Walk 4 - Beaconsfield New Town and Literary walk

40 minutes on pavements

Start on the Town Hall Green, Penn Road, Beaconsfield, HP9 2PP, at the paved seating area with trellis:

This decorative trellis carries images and plaques commemorating two famous children’s authors, Enid Blyton and Alison Uttley. Both authors arrived in Beaconsfield in 1938 and lived here until their deaths.

Enid Blyton (1897–1968), creator of Noddy, and the Famous Five, lived at a house called ‘Green Hedges’ just of the Penn Road, which runs north from the New Town. The house was demolished in 1973, but the area where it stood is named Blyton Close in her honour (see star on map). Here she wrote all 21 ‘Famous Five’ books, as well as all the ‘Secret Seven’ and ‘Adventure’ series. In the 1950s she created her most successful character, Noddy. His adventures in Toyland sold over 20 million copies.

Alison Uttley (1884–1976) Opposite Blyton’s plaque is another to Alison Uttley and an image of her most famous creation, ‘Little Grey Rabbit’ in her bright blue apron. By the time Uttley arrived in Beaconsfield she was already world-famous and, like Blyton, would become a millionaire through her writing. ‘The Squirrel, the Hare and Little Grey Rabbit’, published in 1929, was the first of what became a best-selling series of charming country tales. Uttley wrote over 100 books, including adult historical fiction, ‘A Traveller in Time’ and her semi-autobiographical book ‘The Country Child.’ Her house, ‘Thackers’, still stands today at 10 Ellwood Road (see star on map). Alison was one of the first women to graduate from Manchester University in 1906 with a degree in physics. From the Green, walk round to the back of the Town Hall (built 1936) and through the Waitrose car park into St Teresa’s car park. You will see St Teresa‘s Roman Catholic Church to your left:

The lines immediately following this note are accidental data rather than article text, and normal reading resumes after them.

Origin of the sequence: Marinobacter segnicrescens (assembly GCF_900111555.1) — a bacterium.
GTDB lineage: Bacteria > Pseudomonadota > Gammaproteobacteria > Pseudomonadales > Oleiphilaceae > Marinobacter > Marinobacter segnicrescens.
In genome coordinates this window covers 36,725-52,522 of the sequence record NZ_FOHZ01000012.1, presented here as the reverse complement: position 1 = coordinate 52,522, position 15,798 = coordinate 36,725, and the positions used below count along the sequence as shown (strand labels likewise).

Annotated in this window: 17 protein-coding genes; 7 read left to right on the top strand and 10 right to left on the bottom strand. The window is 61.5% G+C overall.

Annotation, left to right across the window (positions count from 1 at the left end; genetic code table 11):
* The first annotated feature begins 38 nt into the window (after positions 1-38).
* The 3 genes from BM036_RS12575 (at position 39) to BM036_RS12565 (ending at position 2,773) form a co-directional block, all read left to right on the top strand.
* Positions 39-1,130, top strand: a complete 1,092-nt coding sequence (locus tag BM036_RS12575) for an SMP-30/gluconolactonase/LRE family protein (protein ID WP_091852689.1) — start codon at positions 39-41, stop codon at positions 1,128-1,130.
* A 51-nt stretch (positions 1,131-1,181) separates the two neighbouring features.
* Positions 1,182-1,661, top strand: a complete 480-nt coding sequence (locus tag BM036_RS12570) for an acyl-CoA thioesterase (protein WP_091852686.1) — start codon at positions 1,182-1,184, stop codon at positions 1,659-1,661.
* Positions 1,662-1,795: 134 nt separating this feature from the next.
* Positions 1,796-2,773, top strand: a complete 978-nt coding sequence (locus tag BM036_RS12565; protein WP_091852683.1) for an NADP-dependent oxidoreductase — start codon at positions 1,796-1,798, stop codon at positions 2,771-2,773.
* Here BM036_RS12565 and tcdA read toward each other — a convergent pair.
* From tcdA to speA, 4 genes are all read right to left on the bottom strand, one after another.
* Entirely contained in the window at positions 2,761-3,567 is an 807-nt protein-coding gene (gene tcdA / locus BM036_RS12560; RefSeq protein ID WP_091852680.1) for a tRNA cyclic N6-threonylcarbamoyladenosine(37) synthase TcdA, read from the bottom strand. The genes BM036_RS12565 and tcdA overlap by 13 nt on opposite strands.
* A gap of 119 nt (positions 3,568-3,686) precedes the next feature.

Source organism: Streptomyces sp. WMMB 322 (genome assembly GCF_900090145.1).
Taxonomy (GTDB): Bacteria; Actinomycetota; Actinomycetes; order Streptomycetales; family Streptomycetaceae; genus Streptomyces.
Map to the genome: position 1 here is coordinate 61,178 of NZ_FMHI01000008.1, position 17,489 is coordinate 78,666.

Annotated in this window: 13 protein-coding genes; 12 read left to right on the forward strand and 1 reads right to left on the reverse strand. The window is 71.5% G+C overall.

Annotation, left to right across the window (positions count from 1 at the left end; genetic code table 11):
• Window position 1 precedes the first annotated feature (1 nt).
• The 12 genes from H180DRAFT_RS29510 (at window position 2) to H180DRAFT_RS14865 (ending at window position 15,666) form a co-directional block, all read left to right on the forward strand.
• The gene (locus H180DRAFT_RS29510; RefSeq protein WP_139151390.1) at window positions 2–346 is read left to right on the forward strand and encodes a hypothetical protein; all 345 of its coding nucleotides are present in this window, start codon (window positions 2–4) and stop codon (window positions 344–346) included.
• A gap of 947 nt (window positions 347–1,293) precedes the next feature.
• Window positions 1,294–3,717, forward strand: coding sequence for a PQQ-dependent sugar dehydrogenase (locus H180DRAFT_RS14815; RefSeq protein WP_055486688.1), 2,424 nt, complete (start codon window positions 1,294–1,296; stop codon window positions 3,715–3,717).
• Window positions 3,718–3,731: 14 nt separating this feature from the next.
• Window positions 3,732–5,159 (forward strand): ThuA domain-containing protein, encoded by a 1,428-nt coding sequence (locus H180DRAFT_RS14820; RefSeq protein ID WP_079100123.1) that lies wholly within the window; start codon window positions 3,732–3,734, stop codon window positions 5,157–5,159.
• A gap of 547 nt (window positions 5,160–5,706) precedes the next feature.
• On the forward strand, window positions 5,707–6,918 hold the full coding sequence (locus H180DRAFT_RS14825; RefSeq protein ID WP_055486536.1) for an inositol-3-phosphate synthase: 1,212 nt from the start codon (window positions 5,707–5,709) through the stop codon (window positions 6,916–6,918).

The church, dedicated to St Teresa of Lisieux, was opened in 1927. In 1939, the west end of the church was completed as a memorial to its most famous parishioner and Catholic convert, GK Chesterton.

Gilbert Keith Chesterton (1874–1936) is today best known for his ‘Father Brown’ stories, but he was a

prolific writer, journalist and lay Catholic theologian. The stained glass window in the new entrance, added in 2001, was inspired by one of his religious poems. Chesterton arrived in Beaconsfield in 1909 and settled in Grove Road, where he later built Top Meadow (see 31 Wycombe End walk). Take the drive to the right of the church to exit onto Warwick Road. Cross over and turn left to walk a little way to the entrance of: 

Bekonscot Model Village – Warwick Road, the oldest model village in the world and our town’s most famous attraction. It began as the private hobby of Roland Callingham, a local accountant and model railway enthusiast, and proved so popular that it was opened officially to the public in 1929. If you wish to pay for entry to this delightful attraction, look out for the model of Enid Blyton’s Beaconsfield house, ‘Green Hedges’, and its rescued and restored sundial (installed 2016), as well as an exhibition on her life and work. From the entrance, continue walking along Warwick Road towards the town shops, turn right at the corner and cross over Penn Road to the bar-restaurant. To its left is a narrow passageway taking you through to a car park and on to Reynolds Road. Turn right and follow the curve of the road to reach Beaconsfield Library: